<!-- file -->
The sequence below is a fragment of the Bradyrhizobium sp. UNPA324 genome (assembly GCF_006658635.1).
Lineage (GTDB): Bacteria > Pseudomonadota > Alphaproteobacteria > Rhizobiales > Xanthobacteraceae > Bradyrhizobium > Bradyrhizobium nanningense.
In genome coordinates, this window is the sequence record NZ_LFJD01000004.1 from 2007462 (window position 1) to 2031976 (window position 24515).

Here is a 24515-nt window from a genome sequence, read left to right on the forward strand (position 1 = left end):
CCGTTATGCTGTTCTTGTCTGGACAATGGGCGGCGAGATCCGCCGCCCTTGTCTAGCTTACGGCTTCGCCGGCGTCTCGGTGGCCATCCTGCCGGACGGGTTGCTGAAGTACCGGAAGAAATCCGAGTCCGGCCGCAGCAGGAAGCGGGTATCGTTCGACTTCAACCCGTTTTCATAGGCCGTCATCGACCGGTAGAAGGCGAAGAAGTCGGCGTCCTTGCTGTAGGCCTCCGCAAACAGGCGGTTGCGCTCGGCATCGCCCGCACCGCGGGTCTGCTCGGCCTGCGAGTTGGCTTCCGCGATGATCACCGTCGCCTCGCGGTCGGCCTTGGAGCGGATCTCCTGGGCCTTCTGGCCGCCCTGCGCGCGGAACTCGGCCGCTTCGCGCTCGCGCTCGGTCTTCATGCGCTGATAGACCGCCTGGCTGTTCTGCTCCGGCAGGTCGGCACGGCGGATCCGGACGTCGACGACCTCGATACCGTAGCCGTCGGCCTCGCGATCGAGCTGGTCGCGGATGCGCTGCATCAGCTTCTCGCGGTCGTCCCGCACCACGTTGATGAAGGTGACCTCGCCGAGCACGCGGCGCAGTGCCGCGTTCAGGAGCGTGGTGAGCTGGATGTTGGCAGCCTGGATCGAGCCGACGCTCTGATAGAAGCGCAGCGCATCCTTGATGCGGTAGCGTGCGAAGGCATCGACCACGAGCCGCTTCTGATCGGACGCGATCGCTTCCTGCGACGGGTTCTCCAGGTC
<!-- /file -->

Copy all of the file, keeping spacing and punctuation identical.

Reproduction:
The sequence below is a fragment of the Bradyrhizobium sp. UNPA324 genome (assembly GCF_006658635.1).
Lineage (GTDB): Bacteria > Pseudomonadota > Alphaproteobacteria > Rhizobiales > Xanthobacteraceae > Bradyrhizobium > Bradyrhizobium nanningense.
In genome coordinates, this window is the sequence record NZ_LFJD01000004.1 from 2007462 (window position 1) to 2031976 (window position 24515).

Here is a 24515-nt window from a genome sequence, read left to right on the forward strand (position 1 = left end):
CCGTTATGCTGTTCTTGTCTGGACAATGGGCGGCGAGATCCGCCGCCCTTGTCTAGCTTACGGCTTCGCCGGCGTCTCGGTGGCCATCCTGCCGGACGGGTTGCTGAAGTACCGGAAGAAATCCGAGTCCGGCCGCAGCAGGAAGCGGGTATCGTTCGACTTCAACCCGTTTTCATAGGCCGTCATCGACCGGTAGAAGGCGAAGAAGTCGGCGTCCTTGCTGTAGGCCTCCGCAAACAGGCGGTTGCGCTCGGCATCGCCCGCACCGCGGGTCTGCTCGGCCTGCGAGTTGGCTTCCGCGATGATCACCGTCGCCTCGCGGTCGGCCTTGGAGCGGATCTCCTGGGCCTTCTGGCCGCCCTGCGCGCGGAACTCGGCCGCTTCGCGCTCGCGCTCGGTCTTCATGCGCTGATAGACCGCCTGGCTGTTCTGCTCCGGCAGGTCGGCACGGCGGATCCGGACGTCGACGACCTCGATACCGTAGCCGTCGGCCTCGCGATCGAGCTGGTCGCGGATGCGCTGCATCAGCTTCTCGCGGTCGTCCCGCACCACGTTGATGAAGGTGACCTCGCCGAGCACGCGGCGCAGTGCCGCGTTCAGGAGCGTGGTGAGCTGGATGTTGGCAGCCTGGATCGAGCCGACGCTCTGATAGAAGCGCAGCGCATCCTTGATGCGGTAGCGTGCGAAGGCATCGACCACGAGCCGCTTCTGATCGGACGCGATCGCTTCCTGCGACGGGTTCTCCAGGTC